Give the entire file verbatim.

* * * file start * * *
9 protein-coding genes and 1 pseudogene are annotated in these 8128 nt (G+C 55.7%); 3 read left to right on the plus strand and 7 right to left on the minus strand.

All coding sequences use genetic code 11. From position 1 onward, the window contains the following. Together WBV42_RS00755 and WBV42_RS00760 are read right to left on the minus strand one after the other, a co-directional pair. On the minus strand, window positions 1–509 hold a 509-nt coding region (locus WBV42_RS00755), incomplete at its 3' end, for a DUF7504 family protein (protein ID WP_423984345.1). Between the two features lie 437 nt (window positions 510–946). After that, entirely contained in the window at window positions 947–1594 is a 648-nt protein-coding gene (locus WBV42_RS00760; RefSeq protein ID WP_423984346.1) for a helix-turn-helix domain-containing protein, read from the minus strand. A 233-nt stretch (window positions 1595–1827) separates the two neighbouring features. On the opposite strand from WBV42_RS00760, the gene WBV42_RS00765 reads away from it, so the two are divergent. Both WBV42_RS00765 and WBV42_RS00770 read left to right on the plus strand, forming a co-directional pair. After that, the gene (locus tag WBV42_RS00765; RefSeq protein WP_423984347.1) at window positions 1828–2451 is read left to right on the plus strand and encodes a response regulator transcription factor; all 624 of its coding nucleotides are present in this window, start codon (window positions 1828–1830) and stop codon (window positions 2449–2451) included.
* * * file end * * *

9 protein-coding genes and 1 pseudogene are annotated in these 8128 nt (G+C 55.7%); 3 read left to right on the plus strand and 7 right to left on the minus strand.

All coding sequences use genetic code 11. From position 1 onward, the window contains the following. Together WBV42_RS00755 and WBV42_RS00760 are read right to left on the minus strand one after the other, a co-directional pair. On the minus strand, window positions 1–509 hold a 509-nt coding region (locus WBV42_RS00755), incomplete at its 3' end, for a DUF7504 family protein (protein ID WP_423984345.1). Between the two features lie 437 nt (window positions 510–946). After that, entirely contained in the window at window positions 947–1594 is a 648-nt protein-coding gene (locus WBV42_RS00760; RefSeq protein ID WP_423984346.1) for a helix-turn-helix domain-containing protein, read from the minus strand. A 233-nt stretch (window positions 1595–1827) separates the two neighbouring features. On the opposite strand from WBV42_RS00760, the gene WBV42_RS00765 reads away from it, so the two are divergent. Both WBV42_RS00765 and WBV42_RS00770 read left to right on the plus strand, forming a co-directional pair. After that, the gene (locus tag WBV42_RS00765; RefSeq protein WP_423984347.1) at window positions 1828–2451 is read left to right on the plus strand and encodes a response regulator transcription factor; all 624 of its coding nucleotides are present in this window, start codon (window positions 1828–1830) and stop codon (window positions 2449–2451) included.